He also suggests that the role of political parties is being destroyed without knowing how to replace them.

He looks at Russian disinformation campaigns; examples of successful direct democracy activities in places such as Reykjavik and Stockholm; the non-ideological pragmatism of 21st century authoritarians; and some alternatives to our current democratic systems suggesting that Churchill’s aphorism about democracy being the least worst option – is only “for now”.

Runciman writes: “Contemporary representative democracy is tired, vindictive, paranoid, self-deceiving, clumsy and frequently ineffectual. Much of the time it is living on past glories. This sorry state of affairs reflects what we have become. But current democracy is not who we are. It is just another system of government, which we built and we can replace. So why don’t we replace it something better?”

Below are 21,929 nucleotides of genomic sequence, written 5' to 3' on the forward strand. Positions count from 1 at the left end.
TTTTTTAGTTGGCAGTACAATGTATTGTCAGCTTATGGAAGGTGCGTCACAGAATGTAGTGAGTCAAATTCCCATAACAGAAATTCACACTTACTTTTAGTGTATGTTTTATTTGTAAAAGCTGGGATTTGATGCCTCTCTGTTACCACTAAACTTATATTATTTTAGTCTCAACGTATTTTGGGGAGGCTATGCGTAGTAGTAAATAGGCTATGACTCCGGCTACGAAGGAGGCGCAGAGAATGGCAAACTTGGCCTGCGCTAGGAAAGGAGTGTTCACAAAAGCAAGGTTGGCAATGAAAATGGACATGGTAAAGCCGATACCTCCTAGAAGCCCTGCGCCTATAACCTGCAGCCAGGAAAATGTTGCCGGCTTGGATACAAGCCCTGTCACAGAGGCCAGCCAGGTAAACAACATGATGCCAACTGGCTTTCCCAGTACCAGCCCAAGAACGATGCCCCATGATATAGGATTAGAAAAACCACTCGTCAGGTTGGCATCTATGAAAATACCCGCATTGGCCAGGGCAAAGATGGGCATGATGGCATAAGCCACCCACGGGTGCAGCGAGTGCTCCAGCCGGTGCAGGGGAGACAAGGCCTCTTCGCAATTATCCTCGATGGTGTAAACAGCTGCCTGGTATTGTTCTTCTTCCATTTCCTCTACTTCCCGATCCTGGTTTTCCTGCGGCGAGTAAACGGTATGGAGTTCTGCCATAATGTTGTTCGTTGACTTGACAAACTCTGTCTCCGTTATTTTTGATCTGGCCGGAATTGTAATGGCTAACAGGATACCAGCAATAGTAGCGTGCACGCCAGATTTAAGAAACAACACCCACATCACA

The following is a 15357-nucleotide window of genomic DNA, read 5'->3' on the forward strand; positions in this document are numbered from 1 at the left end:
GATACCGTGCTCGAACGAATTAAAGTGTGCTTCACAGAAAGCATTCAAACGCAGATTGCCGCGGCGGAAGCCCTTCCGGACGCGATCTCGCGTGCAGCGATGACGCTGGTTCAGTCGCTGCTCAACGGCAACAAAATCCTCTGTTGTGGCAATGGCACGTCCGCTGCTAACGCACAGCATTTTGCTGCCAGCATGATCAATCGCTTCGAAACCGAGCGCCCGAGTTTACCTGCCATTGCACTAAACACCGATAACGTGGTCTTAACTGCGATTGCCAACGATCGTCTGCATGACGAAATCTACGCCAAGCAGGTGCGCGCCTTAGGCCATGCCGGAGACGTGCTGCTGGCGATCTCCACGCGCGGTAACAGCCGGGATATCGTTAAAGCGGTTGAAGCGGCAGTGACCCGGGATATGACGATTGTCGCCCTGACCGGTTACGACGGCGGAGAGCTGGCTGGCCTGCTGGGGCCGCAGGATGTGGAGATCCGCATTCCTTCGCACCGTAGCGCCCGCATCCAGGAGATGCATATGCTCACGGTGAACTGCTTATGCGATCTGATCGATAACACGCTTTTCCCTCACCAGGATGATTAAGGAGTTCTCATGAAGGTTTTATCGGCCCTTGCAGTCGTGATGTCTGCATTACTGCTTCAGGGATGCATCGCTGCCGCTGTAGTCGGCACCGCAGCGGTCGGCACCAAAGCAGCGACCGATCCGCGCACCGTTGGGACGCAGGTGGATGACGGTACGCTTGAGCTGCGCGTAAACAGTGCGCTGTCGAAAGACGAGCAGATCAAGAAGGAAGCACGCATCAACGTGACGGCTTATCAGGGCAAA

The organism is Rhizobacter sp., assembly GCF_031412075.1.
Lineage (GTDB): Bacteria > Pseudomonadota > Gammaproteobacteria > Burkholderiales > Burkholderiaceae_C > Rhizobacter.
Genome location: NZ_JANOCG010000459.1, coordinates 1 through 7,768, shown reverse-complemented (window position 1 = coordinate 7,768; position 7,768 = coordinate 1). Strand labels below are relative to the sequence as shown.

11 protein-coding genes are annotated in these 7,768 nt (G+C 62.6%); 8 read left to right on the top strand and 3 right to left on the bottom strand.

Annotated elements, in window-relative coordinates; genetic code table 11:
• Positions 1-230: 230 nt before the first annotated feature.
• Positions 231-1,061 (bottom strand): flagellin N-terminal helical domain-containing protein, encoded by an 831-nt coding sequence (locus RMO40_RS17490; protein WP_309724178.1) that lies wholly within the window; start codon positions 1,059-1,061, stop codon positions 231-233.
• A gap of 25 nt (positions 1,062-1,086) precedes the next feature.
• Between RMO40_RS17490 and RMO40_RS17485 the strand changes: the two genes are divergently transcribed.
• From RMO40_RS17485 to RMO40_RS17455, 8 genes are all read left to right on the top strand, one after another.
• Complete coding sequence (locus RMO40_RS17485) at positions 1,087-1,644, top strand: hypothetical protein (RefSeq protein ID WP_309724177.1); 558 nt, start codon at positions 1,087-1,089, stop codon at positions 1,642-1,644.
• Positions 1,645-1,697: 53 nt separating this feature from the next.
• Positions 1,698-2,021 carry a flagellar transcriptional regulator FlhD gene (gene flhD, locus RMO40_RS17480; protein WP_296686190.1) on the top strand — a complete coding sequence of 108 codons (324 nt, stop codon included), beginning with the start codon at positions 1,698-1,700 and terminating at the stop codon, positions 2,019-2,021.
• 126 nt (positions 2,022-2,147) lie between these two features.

Aye – there’s the rub – as Runciman concludes by looking at the ways we could change, improve, enhance the system…..or just stagnate in our current situation.

It’s difficult to imagine Donald Trump reading this book (he is a beneficiary and part creator of the problems Runciman discusses) and from his experiences with teleprompters might find the text a bit long and challenging. As for contemporary Australian politicians there may be no more Barry Jones in Parliament but there are many there who could read it, may well have already done so, and are very probably able to act on what it discusses. Sadly few of them are in positions of power within their parties.